What this world needs is a few more rednecks
Some people ain't afraid to take a stand
What this world needs is a little more respect
For the Lord and the law and the workin' man
Over two years ago, 1/31/05, I posted Hillbilly and Proud of It, in response to an "anonymous" commenter who took exception to the term "hillbilly." The linked post's title alone stated my exception to his.
This past weekend I overheard another put down, not of hillbillies, but of rednecks. I can joke about hillbillies and rednecks, and I have many times here, because both are in my blood. There's not a lot of distinction between one or the other. The term hillbilly is just a matter of where they choose to live.
We could use a little peace and satisfaction
Some good people up front to take the lead
A little less talk and a little more action
And a few more rednecks is what we need
A loud-mouthed woman sitting behind us in a Texas Roadhouse restaurant, which has a distinctive cowboy and redneck atmosphere, was making ignorant comments about rednecks. What set her off was the song (What the World Needs is) A Few More Rednecks by the Charlie Daniels Band, which was being piped through the place.
When the song finished, it made no sense messing up a good song, I turned to her and said, "I don't suppose you even bothered to listen to the words of that song, did you?" She didn't answer but looked down at her plate and moved the food around with her fork. I figured she was probably all talk.
It was too late I was committed. I don't really know if it was so much what she said, but the sound of her voice that got under my skin. I don't wish to come across as a hypocrite, Lord knows I make plenty of jokes and posts about rednecks, but I was born one. I'm qualified to both make light of them and defend them.
I was raised on beans and cornbread
And I like my chicken fried
Yes, I drive a pickup truck
And I'm full of American pride
I keep a Bible on my table
I got a flag out on my lawn
And I don't believe in mindin'
No one's business but my own
And I love them Rambo movies
I think they make a lot of sense
And it's a shame ole John Wayne
Didn't live to run for president
I said to her while the others with her listened with interest, "Rednecks are people too. They live the life they live because they aren't as fortunate as you. You can't understand them? I assure you that they wouldn't understand you either, and I'm not talking about accents either.
They are a simple people yes, but people just the same. I am proud to say that I am a "West-by-God-Virginian" hillbilly too. Like most rednecks we grew up with little. We didn't have much. We couldn't afford it. The difference between you and them, is that growing up they don't realize they don't have much - they are proud of and feel lucky to have what they do have."
[And I'm a catfish connoisseur
And I love the Lynyrd Skynyrd band
And I'm crazy about the NFL
And I'm a diehard NASCAR Fan]
And I don't care what nobody says
I don't trust ole Gorbachev
And I don't know who turned him on
But it's time to turn him off
She finally spoke up, "I'm sorry. You are right about me. I have no clue about how or why rednecks and hillbillies live the way they do? My parents were wealthy and I got just about everything I ever asked for. I'm embarrassed to admit it, but I've never even been out of Massachusetts - ever!"
Incredibly, I felt sorry for her. She was crestfallen. I had burst her bubble and in front of her family or friends. "I'm sorry I stuck my nose into your conversation. I should have minded my own business. It just struck a nerve."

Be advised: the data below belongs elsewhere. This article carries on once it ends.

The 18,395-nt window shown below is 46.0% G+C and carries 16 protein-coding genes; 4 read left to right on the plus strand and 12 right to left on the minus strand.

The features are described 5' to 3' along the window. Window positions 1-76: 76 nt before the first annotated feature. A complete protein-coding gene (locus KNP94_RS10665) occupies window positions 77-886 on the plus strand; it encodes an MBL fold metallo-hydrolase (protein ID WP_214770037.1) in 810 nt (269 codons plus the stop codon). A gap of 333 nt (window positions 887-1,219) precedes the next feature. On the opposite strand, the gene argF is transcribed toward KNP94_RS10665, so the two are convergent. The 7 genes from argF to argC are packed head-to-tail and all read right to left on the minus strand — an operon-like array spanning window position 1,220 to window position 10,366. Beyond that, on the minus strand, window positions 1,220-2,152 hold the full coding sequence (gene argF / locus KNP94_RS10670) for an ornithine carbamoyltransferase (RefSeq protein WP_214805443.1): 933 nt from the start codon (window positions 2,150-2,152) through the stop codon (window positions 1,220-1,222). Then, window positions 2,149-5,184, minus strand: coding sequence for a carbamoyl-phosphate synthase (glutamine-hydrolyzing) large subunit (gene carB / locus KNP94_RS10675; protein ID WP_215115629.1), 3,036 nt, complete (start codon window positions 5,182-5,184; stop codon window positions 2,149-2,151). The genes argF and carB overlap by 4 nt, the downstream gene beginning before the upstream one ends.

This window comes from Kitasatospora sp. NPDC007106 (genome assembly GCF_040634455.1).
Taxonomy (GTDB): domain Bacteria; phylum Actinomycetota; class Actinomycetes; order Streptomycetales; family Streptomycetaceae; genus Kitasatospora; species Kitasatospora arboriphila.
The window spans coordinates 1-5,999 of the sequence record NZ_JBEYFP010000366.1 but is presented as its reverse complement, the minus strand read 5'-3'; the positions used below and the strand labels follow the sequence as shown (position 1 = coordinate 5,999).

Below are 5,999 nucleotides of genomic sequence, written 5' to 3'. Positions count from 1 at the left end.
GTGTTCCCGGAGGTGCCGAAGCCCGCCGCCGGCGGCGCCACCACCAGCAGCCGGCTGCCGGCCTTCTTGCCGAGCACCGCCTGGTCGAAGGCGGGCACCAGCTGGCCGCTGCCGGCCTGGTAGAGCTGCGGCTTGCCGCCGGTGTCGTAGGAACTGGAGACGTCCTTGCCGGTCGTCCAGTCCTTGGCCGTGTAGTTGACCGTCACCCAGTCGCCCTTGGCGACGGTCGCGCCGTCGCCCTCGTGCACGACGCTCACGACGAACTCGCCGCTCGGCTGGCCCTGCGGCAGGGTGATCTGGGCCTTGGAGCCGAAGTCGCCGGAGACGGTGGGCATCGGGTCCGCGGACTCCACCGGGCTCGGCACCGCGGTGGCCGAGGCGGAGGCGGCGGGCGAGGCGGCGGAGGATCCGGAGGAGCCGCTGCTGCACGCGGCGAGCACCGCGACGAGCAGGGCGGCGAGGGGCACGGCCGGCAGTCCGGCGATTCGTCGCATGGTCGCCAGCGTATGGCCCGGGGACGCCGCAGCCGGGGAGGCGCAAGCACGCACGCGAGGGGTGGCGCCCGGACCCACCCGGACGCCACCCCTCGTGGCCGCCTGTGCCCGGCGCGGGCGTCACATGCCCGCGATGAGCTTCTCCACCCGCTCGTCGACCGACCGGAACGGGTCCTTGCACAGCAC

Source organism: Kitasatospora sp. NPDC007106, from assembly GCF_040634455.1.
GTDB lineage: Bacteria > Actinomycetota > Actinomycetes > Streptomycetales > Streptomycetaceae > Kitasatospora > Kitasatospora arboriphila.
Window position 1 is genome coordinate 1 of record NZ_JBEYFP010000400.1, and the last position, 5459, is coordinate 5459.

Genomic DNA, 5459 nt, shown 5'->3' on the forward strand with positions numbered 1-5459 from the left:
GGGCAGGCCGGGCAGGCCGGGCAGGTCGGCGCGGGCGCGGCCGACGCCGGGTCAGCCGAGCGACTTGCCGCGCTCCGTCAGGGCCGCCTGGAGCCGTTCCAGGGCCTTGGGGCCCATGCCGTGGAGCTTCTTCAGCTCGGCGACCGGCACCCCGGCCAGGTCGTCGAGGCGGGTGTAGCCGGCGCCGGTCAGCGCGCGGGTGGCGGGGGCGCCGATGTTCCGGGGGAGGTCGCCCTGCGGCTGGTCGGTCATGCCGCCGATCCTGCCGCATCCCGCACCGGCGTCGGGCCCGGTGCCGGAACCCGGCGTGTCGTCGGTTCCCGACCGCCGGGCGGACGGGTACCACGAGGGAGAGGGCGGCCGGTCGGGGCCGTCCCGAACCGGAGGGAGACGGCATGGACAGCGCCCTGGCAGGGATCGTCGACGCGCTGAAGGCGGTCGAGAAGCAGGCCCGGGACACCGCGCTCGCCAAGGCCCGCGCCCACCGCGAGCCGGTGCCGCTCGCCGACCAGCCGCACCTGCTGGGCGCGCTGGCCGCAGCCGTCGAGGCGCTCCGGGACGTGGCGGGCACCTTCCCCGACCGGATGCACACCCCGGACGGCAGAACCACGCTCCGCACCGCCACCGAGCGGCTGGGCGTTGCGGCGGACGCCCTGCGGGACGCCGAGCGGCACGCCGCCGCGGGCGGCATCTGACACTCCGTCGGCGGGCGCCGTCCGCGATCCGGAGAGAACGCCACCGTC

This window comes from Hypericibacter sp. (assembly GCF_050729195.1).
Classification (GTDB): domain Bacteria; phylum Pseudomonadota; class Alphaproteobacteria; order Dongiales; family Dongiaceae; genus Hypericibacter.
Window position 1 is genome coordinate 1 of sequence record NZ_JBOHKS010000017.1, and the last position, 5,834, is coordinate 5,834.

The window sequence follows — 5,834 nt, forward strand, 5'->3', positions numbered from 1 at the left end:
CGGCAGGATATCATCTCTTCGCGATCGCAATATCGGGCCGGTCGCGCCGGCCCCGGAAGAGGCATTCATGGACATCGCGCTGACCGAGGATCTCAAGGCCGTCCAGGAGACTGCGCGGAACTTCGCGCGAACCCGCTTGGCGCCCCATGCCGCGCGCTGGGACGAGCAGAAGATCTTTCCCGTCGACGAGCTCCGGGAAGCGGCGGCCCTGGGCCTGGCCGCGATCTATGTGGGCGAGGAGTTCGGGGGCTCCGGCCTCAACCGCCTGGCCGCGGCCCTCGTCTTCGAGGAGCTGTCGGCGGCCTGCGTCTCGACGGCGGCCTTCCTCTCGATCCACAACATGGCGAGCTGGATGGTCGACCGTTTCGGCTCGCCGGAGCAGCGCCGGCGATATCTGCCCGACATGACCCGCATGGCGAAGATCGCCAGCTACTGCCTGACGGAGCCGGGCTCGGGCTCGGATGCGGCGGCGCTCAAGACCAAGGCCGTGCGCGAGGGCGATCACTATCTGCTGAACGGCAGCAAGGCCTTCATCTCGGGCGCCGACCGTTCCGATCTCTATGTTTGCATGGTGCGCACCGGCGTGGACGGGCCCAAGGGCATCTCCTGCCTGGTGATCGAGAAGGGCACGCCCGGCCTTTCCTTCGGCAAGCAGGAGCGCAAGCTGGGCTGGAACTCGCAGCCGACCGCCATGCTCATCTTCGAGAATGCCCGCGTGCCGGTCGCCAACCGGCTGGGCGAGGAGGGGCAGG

Now they're tryin' to take my guns away
And that would be just fine
If you take 'em away from the criminals first
I'll gladly give ya mine
And I don't mind payin' taxes
But it makes my temper itch
When my hard earned money goes
To make some politician rich
Just then a man whose back had been turned to me the whole time spoke up (would you believe it?)with a distinctive southern drawl. "You did a good thing, son. I suspect I'm as guilty as my wife. I was born and raised in the Fort Knox area and I never went back. My wife always wanted to see where I was born, but I never took her. I guess I got so used to living up here, that I didn't want be reminded of how we lived then."
The exchange grew silent and everyone returned to their meals. As for me, I began to feel a little sad. Except for the death of my parents in last seven years, I hadn't returned to my roots for a long time too. I wasn't much different than that man from Kentucky. The only difference between us? Unlike him, I have not forgotten those roots. I'm not ashamed of my place of origin. I'm proud to a hillbilly and a redneck.
What most people call a redneck
Ain't nothin' but a workin' man
And he makes his livin'
By the sweat of his brow
And the calluses on his hands
Now you intellectuals may not like it
But there ain't nothin' that you can do
Cause there's a whole lot more of us common-folks
Then there ever will be of you
Outside on the parking lot the man and his wife approached me and he handed me a slip of paper and said, "I don't meet many southerners up here. Maybe that's because I usually don't talk about where I come from. Here's my telephone number, I'd like to get together sometime - maybe for a beer?"
I nodded and said, "Sure." I shook his hand and said a phrase that is timeless as any I know, "Remember, you can take the boy out of the hills, but you can't take the hills out of the boy."
You know, now that I have gotten around to posting this, I think I will give him a call - soon. I think he needs that beer and the friendly talk from a fellow redneck more than I do. Although it won't hurt me none either.
That's what we need
And a few more rednecks is what we need
....Maybe, just maybe, I'd found one.